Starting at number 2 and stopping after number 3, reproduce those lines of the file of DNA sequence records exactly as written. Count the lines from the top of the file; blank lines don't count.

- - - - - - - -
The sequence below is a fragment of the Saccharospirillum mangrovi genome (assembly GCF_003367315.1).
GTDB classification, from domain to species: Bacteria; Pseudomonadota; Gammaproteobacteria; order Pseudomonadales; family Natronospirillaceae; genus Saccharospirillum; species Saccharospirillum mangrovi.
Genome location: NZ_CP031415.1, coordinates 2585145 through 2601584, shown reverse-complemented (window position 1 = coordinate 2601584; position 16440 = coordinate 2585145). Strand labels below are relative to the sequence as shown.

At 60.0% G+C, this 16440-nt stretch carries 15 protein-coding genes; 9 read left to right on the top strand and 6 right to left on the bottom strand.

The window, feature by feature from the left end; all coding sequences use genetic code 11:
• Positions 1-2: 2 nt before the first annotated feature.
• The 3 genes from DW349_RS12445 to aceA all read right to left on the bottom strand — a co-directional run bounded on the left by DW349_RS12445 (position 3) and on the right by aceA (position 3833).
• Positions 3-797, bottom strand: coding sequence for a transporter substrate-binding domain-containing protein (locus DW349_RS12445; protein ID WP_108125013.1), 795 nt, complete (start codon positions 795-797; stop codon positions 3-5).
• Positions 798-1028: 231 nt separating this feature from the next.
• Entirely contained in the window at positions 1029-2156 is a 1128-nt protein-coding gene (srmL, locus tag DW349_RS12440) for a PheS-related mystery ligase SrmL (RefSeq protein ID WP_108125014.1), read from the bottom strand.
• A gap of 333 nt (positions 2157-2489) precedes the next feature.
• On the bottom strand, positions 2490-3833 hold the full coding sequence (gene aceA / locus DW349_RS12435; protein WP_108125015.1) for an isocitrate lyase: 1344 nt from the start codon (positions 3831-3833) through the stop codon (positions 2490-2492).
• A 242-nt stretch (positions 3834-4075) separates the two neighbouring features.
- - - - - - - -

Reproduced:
GTDB classification, from domain to species: Bacteria; Pseudomonadota; Gammaproteobacteria; order Pseudomonadales; family Natronospirillaceae; genus Saccharospirillum; species Saccharospirillum mangrovi.
Genome location: NZ_CP031415.1, coordinates 2585145 through 2601584, shown reverse-complemented (window position 1 = coordinate 2601584; position 16440 = coordinate 2585145). Strand labels below are relative to the sequence as shown.